Updated: Rabbis support Presbyterian divestment vote
JVP Congratulates the Presbyterian GAMC for Important Step in Support of Palestinian Human Rights
The JVP Rabbinical Council reaffirms statement of support for both the Presbyterian and Methodist efforts towards selective divestment from companies that profit from the Israeli occupation.
The Presbyterian church's Mission Responsibility Through Investment (MRTI) resolution places Caterpillar, Motorola Solutions, and Hewlett-Packard on the General Assembly Divestment List until such time as they have ceased profiting from non-peaceful pursuits in Israel/Palestine. The recommendation on selective divestment from the three companies was passed by the General Assembly Mission Council (GAMC) by a strong affirmative voice vote, with only a few dissensions. This means that this major mission council of the PCUSA will take its recommendation for a vote at its General Assembly in early July.
Full JVP Statement:
We write to you as members of the Jewish Voice for Peace Rabbinical Council to encourage your efforts to initiate phased selective divestment from corporations which profit from or support Israel’s occupation of the West Bank. We applaud your initiative and want to communicate our support as Jewish leaders who also work for justice and peace for the people of Israel and Palestine.
We are aware that the Jewish Council on Public Affairs (JCPA) has unleashed a powerful campaign to dissuade you, and consequently dissuade the Presbyterian Church (USA) from moving forward with its well-considered divestment campaign. We have been dismayed to learn the JCPA has called your divestment campaign “anti-Israel, anti- Zionist, and at times anti-Semitic”.
As Jewish leaders, we believe the JCPA’s stance does not represent the broader consensus of the American Jewish community. There is in fact a growing desire within the North American Jewish community to end our silence over Israel’s oppressive occupation of Palestine. Every day Jewish leaders - we among them - are stepping forward to express outrage over the confiscation of Palestinian land, destruction of farms and groves and homes, the choking of the Palestinian economy and daily harassment and violence against Palestinian people. Jewish leaders are increasingly voicing their support for nonviolent popular resistance against these outrages - including the kind of cautious, highly-specified divestment such as the Presbyterian Church (USA) is preparing to undertake.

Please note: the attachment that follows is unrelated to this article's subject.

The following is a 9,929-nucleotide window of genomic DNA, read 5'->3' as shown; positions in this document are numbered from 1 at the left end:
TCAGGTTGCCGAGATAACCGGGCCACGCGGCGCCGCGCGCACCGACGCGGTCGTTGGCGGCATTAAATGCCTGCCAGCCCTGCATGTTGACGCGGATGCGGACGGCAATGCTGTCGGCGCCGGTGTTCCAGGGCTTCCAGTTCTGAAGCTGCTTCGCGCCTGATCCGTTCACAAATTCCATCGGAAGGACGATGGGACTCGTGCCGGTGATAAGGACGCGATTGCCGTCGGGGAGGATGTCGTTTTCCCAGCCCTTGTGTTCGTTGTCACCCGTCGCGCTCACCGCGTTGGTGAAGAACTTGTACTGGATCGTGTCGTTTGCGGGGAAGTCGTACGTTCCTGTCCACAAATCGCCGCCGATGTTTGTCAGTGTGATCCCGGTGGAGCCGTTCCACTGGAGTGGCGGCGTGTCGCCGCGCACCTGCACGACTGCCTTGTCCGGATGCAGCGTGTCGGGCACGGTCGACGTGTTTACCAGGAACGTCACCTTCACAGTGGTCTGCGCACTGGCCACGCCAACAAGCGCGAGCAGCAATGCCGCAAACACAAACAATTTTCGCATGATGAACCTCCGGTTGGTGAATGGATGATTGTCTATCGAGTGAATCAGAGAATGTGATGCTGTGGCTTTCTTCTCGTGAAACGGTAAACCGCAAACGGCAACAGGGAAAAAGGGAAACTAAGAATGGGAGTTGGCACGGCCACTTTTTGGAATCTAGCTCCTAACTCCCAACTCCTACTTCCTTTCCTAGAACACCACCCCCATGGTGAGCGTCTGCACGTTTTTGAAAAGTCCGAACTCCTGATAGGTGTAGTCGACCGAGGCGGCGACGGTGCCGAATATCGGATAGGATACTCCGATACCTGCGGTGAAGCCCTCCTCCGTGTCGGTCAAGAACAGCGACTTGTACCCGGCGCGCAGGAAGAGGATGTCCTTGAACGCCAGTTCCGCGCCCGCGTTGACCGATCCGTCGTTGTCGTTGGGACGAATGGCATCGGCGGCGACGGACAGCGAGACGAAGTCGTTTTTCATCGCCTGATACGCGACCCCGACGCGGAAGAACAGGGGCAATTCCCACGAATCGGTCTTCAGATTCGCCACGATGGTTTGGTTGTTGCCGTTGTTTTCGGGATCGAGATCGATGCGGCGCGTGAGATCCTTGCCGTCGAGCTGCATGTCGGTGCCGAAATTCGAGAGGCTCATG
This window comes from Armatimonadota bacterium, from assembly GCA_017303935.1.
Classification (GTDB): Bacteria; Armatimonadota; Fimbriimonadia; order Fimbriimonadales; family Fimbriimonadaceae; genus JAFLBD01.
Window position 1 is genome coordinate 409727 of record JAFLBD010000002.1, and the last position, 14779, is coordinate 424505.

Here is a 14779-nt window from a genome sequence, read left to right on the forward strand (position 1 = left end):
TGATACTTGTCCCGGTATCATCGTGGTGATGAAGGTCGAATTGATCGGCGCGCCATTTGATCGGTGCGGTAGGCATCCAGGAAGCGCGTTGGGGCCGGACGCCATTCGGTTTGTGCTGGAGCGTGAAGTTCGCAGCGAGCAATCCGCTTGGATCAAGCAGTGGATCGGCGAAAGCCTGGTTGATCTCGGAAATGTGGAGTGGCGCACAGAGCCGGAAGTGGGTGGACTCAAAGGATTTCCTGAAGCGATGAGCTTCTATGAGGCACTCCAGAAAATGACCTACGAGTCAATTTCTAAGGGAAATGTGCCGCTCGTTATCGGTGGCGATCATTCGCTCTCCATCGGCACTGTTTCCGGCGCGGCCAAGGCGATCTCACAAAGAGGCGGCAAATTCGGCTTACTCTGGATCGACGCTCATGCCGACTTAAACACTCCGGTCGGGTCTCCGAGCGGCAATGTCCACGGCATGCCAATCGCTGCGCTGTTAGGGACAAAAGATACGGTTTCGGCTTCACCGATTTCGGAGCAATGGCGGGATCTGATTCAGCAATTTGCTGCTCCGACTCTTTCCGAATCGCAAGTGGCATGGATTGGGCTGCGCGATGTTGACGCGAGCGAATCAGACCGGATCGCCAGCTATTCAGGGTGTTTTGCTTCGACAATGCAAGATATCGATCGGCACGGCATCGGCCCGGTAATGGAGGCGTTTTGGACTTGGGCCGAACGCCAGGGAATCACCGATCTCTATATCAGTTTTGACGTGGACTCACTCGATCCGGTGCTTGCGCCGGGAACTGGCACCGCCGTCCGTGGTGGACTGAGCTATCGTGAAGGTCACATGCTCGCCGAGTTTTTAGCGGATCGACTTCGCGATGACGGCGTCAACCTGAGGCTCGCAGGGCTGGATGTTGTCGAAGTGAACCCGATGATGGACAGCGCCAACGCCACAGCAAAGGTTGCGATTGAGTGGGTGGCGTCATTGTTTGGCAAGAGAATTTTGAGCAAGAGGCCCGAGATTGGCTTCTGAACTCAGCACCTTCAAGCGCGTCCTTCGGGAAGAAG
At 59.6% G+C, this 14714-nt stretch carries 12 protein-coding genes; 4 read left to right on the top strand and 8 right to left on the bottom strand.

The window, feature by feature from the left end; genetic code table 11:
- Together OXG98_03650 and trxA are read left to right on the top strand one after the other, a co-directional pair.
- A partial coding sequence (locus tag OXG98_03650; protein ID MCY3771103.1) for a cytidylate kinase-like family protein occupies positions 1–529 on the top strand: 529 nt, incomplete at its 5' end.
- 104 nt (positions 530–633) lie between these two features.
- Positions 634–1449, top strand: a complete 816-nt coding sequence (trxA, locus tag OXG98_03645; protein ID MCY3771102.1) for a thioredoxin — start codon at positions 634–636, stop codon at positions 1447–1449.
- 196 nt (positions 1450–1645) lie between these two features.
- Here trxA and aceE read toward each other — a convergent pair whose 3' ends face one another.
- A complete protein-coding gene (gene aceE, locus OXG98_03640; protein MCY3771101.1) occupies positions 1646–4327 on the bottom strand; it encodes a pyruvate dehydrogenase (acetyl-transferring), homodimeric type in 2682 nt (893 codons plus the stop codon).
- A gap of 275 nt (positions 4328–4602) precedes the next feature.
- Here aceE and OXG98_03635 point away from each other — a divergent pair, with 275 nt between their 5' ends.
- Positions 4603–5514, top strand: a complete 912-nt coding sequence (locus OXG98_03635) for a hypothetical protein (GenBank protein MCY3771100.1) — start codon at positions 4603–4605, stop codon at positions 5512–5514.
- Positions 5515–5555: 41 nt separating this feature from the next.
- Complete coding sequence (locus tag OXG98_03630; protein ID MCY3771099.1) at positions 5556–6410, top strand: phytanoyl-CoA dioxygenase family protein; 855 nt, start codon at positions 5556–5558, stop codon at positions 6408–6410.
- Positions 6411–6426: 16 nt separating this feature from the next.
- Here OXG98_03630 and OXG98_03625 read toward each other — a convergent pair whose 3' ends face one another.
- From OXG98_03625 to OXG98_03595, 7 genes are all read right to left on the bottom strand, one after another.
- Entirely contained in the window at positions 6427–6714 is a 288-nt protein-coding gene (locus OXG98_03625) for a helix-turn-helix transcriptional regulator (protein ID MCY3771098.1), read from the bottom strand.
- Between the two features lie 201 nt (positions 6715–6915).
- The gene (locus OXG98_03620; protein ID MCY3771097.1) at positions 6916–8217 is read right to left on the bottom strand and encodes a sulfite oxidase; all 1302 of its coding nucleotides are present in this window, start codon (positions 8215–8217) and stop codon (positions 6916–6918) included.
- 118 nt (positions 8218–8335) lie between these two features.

However, even if the American Jewish community were unanimously opposed to such phased selective divestment by your Church - which is not at all the case – we believe it is still important that you move forward with the thoughtful multi-year process which your Church has begun. Your Church has long been active in pursuing justice and peace by nonviolent means, including divestment, in many places around the world. As Christians, you have your own particular stake in the land to which both our traditions have long attachments of faith and history. We particularly acknowledge the oppression of Palestinian Christians under Israeli occupation and the justice of your efforts to relieve the oppression directed against your fellows.
To advocate for an end to an unjust policy is not anti-Semitic. To criticize Israel is not anti-Semitic. To invest your own resources in corporations which pursue your vision of a just and peaceful world, and to withdraw your resources from those which contradict this vision, is not anti-Semitic. There is a terrible history of actual anti-Semitism perpetrated by Christians at different times throughout the millennia, and conscientious Christians today do bear a burden of conscience on that account. We can understand that, with your commitment to paths of peace and justice, it must be terribly painful and inhibiting to be accused of anti-Semitism.
In fact, many of us in the Jewish community recognize that the continuing occupation of Palestine itself presents a great danger to the safety of the Jewish people, not to mention oppressing our spirits and diminishing our honor in the world community. We appreciate the solidarity of people of conscience in pursuing conscientious nonviolent strategies, such as phased selective divestment, to end the occupation.
With prayers for peace,
Rabbi Margaret Holub, JVP Rabbinical Council
Rabbi Brant Rosen, JVP Rabbinical Council
Rabbi Alissa Wise, JVP Rabbinical Council
Rabbi Julie Greenberg, JVP Rabbinical Council
Rabbi Michael Feinberg, JVP Rabbinical Council
Cantor Michael Davis, JVP Rabbinical Council
Rabbi Rachel Barenblatt, JVP Rabbinical Council
Rabbi Lynn Gottleib, JVP Rabbinical Council
Rabbi Laurie Zimmerman, JVP Rabbinical Council
Rabbi Rebecca Alpert, JVP Rabbinical Council
Rabbi Joseph Berman, JVP Rabbinical Council
David Basior, Rabbinical Student, JVP Rabbinical Council